A new law moving through the Michigan legislature would make it harder for groups to hold voter registration drives, unregister voters who haven’t recently voted and require voters to show identification at the polls. Does the new legislation in Michigan make it easier to vote? No. As part of a trend seen across the nation, Republican controlled legislatures are passing new and more restrictive voting laws. In each case, the legislation makes it more likely that a citizen would be prevented from casting a ballot. The move in Michigan also comes at a time when the Republican presidential nominee Gov. Mitt Romney wants to ensure that he wins the state at all costs. The Wolverine State has become a symbolic and personal battleground for Romney since it’s where he grew up while his father George Romney was Governor from 1963 – 1969. As a result, the stakes are high for Michigan Republicans to produce electoral results.Those stakes are even higher as a recent Rasmussen poll shows incumbent President Barack Obama “comfortably” ahead in Michigan by 8 points, 50% to 42% against Romney. In 2008, the President crushed former Republican nominee Sen. John McCain (R-AZ) 57.4% to 40.9%, easily grabbing the state’s coveted 17 electoral votes. Additionally, the state is over 14% African American, more than the national average and critical to Obama’s re-election hopes.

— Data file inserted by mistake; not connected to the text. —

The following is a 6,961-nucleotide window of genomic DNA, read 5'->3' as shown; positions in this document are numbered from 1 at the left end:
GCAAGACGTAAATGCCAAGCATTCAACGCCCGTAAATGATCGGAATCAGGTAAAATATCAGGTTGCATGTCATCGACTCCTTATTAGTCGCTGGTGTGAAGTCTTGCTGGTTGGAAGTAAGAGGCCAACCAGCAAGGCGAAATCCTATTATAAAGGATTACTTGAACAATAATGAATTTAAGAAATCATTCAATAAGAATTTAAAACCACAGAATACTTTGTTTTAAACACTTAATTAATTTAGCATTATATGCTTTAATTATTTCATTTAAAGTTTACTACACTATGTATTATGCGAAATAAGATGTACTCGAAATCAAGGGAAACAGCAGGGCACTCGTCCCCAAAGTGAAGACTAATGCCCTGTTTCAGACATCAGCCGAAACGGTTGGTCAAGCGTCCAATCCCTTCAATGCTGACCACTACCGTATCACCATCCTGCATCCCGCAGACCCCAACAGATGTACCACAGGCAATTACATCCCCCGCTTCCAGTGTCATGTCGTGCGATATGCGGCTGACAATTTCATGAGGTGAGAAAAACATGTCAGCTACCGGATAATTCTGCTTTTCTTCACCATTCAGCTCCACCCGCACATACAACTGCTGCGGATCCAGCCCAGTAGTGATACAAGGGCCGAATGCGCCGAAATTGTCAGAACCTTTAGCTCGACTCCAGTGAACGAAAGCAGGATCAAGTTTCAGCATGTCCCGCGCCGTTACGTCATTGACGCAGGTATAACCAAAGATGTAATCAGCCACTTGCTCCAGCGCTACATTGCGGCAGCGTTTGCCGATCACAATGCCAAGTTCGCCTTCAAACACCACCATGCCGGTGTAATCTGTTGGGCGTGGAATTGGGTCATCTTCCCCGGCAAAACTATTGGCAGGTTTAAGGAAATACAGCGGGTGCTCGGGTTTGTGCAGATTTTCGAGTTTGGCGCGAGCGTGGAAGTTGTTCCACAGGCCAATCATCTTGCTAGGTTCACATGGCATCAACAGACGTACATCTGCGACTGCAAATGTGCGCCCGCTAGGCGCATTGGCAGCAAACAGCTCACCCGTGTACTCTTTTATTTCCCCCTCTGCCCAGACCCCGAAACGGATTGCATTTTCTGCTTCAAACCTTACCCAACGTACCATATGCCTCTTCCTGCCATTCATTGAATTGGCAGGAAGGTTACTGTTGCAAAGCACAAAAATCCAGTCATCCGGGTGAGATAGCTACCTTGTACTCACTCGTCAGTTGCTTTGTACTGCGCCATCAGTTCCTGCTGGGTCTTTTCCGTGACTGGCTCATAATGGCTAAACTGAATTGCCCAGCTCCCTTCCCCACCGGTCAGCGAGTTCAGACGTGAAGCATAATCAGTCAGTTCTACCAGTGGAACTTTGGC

Michigan is about to become the latest in a popular legislative trend over the last two years with regard to voting with less than 5 months to a major election. The Michigan House and Senate is controlled by Republicans. The Governor of Michigan is Rick Snyder, a Republican.
In 2011, voter ID laws passed in Kansas, Rhode Island and Wisconsin as Alabama, South Carolina, Tennessee and Texas made voter ID laws already in existence even more restrictive. The legislation that has been proposed and is likely to pass is opposed by The League of Women Voters and Project Vote. The National Urban League’s Occupy the Vote initiative and the NAACP’s 1-866-MYVOTE effort are attempts to answer the new voter ID and voter suppression laws and educate voters before November.